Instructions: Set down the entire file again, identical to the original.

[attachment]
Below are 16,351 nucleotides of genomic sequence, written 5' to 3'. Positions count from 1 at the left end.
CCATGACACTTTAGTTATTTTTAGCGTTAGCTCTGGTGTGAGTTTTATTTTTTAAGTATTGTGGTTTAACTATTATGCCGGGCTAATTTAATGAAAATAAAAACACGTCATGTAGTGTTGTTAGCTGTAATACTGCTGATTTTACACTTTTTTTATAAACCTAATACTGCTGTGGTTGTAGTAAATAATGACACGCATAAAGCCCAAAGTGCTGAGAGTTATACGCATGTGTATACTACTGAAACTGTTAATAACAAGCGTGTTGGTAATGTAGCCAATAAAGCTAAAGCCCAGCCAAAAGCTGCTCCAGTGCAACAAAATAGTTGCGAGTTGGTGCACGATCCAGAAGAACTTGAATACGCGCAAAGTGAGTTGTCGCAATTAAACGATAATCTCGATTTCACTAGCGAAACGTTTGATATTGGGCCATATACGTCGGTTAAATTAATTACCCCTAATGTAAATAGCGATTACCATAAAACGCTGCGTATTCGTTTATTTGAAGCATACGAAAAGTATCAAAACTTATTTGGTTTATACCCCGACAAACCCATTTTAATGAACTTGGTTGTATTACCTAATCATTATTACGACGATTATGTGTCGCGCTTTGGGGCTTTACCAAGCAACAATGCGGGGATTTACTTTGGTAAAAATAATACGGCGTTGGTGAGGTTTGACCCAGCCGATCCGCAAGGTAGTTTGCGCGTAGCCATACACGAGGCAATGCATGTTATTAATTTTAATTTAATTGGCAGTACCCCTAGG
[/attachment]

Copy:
Below are 16,351 nucleotides of genomic sequence, written 5' to 3'. Positions count from 1 at the left end.
CCATGACACTTTAGTTATTTTTAGCGTTAGCTCTGGTGTGAGTTTTATTTTTTAAGTATTGTGGTTTAACTATTATGCCGGGCTAATTTAATGAAAATAAAAACACGTCATGTAGTGTTGTTAGCTGTAATACTGCTGATTTTACACTTTTTTTATAAACCTAATACTGCTGTGGTTGTAGTAAATAATGACACGCATAAAGCCCAAAGTGCTGAGAGTTATACGCATGTGTATACTACTGAAACTGTTAATAACAAGCGTGTTGGTAATGTAGCCAATAAAGCTAAAGCCCAGCCAAAAGCTGCTCCAGTGCAACAAAATAGTTGCGAGTTGGTGCACGATCCAGAAGAACTTGAATACGCGCAAAGTGAGTTGTCGCAATTAAACGATAATCTCGATTTCACTAGCGAAACGTTTGATATTGGGCCATATACGTCGGTTAAATTAATTACCCCTAATGTAAATAGCGATTACCATAAAACGCTGCGTATTCGTTTATTTGAAGCATACGAAAAGTATCAAAACTTATTTGGTTTATACCCCGACAAACCCATTTTAATGAACTTGGTTGTATTACCTAATCATTATTACGACGATTATGTGTCGCGCTTTGGGGCTTTACCAAGCAACAATGCGGGGATTTACTTTGGTAAAAATAATACGGCGTTGGTGAGGTTTGACCCAGCCGATCCGCAAGGTAGTTTGCGCGTAGCCATACACGAGGCAATGCATGTTATTAATTTTAATTTAATTGGCAGTACCCCTAGG